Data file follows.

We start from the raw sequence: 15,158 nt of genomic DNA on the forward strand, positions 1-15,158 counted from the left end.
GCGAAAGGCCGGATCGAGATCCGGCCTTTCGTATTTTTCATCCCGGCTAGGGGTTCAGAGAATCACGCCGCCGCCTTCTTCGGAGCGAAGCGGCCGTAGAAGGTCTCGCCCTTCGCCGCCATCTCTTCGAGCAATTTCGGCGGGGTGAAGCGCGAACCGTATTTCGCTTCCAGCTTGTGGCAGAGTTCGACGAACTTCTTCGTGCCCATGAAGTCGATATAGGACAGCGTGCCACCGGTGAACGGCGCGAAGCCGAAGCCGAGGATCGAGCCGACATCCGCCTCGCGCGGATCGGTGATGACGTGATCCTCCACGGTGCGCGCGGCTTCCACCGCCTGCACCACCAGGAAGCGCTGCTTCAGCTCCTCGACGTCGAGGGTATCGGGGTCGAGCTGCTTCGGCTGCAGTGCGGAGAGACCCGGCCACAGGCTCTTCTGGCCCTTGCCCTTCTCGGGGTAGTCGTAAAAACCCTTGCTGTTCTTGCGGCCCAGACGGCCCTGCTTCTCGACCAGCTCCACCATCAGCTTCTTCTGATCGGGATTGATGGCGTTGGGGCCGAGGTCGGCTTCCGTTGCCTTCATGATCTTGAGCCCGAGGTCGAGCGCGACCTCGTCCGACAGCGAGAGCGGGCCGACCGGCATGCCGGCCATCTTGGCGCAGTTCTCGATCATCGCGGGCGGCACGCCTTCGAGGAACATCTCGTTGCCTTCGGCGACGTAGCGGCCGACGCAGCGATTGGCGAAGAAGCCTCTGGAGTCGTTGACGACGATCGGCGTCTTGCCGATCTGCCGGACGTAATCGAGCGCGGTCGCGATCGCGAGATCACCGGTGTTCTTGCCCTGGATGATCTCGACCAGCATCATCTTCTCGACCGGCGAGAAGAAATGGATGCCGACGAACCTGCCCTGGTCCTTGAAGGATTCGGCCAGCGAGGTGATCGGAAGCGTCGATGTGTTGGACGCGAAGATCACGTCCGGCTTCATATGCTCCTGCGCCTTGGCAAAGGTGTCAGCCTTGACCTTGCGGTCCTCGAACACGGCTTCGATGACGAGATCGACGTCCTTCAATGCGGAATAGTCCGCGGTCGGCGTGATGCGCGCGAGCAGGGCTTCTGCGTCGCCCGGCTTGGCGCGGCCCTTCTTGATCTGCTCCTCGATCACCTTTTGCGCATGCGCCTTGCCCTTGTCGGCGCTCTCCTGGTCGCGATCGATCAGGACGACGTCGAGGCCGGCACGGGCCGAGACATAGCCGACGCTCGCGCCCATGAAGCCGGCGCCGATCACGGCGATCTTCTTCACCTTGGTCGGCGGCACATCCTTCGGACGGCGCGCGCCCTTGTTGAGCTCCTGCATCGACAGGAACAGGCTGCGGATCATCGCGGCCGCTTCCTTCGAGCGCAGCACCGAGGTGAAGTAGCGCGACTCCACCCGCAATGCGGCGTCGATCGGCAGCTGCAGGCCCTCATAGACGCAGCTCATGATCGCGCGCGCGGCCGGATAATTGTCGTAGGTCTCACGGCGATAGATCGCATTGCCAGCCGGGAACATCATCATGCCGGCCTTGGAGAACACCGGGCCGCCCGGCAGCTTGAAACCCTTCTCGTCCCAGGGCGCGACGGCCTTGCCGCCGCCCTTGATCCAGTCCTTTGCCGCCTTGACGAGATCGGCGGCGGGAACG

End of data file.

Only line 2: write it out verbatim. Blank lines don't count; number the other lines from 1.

GCGAAAGGCCGGATCGAGATCCGGCCTTTCGTATTTTTCATCCCGGCTAGGGGTTCAGAGAATCACGCCGCCGCCTTCTTCGGAGCGAAGCGGCCGTAGAAGGTCTCGCCCTTCGCCGCCATCTCTTCGAGCAATTTCGGCGGGGTGAAGCGCGAACCGTATTTCGCTTCCAGCTTGTGGCAGAGTTCGACGAACTTCTTCGTGCCCATGAAGTCGATATAGGACAGCGTGCCACCGGTGAACGGCGCGAAGCCGAAGCCGAGGATCGAGCCGACATCCGCCTCGCGCGGATCGGTGATGACGTGATCCTCCACGGTGCGCGCGGCTTCCACCGCCTGCACCACCAGGAAGCGCTGCTTCAGCTCCTCGACGTCGAGGGTATCGGGGTCGAGCTGCTTCGGCTGCAGTGCGGAGAGACCCGGCCACAGGCTCTTCTGGCCCTTGCCCTTCTCGGGGTAGTCGTAAAAACCCTTGCTGTTCTTGCGGCCCAGACGGCCCTGCTTCTCGACCAGCTCCACCATCAGCTTCTTCTGATCGGGATTGATGGCGTTGGGGCCGAGGTCGGCTTCCGTTGCCTTCATGATCTTGAGCCCGAGGTCGAGCGCGACCTCGTCCGACAGCGAGAGCGGGCCGACCGGCATGCCGGCCATCTTGGCGCAGTTCTCGATCATCGCGGGCGGCACGCCTTCGAGGAACATCTCGTTGCCTTCGGCGACGTAGCGGCCGACGCAGCGATTGGCGAAGAAGCCTCTGGAGTCGTTGACGACGATCGGCGTCTTGCCGATCTGCCGGACGTAATCGAGCGCGGTCGCGATCGCGAGATCACCGGTGTTCTTGCCCTGGATGATCTCGACCAGCATCATCTTCTCGACCGGCGAGAAGAAATGGATGCCGACGAACCTGCCCTGGTCCTTGAAGGATTCGGCCAGCGAGGTGATCGGAAGCGTCGATGTGTTGGACGCGAAGATCACGTCCGGCTTCATATGCTCCTGCGCCTTGGCAAAGGTGTCAGCCTTGACCTTGCGGTCCTCGAACACGGCTTCGATGACGAGATCGACGTCCTTCAATGCGGAATAGTCCGCGGTCGGCGTGATGCGCGCGAGCAGGGCTTCTGCGTCGCCCGGCTTGGCGCGGCCCTTCTTGATCTGCTCCTCGATCACCTTTTGCGCATGCGCCTTGCCCTTGTCGGCGCTCTCCTGGTCGCGATCGATCAGGACGACGTCGAGGCCGGCACGGGCCGAGACATAGCCGACGCTCGCGCCCATGAAGCCGGCGCCGATCACGGCGATCTTCTTCACCTTGGTCGGCGGCACATCCTTCGGACGGCGCGCGCCCTTGTTGAGCTCCTGCATCGACAGGAACAGGCTGCGGATCATCGCGGCCGCTTCCTTCGAGCGCAGCACCGAGGTGAAGTAGCGCGACTCCACCCGCAATGCGGCGTCGATCGGCAGCTGCAGGCCCTCATAGACGCAGCTCATGATCGCGCGCGCGGCCGGATAATTGTCGTAGGTCTCACGGCGATAGATCGCATTGCCAGCCGGGAACATCATCATGCCGGCCTTGGAGAACACCGGGCCGCCCGGCAGCTTGAAACCCTTCTCGTCCCAGGGCGCGACGGCCTTGCCGCCGCCCTTGATCCAGTCCTTTGCCGCCTTGACGAGATCGGCGGCGGGAACG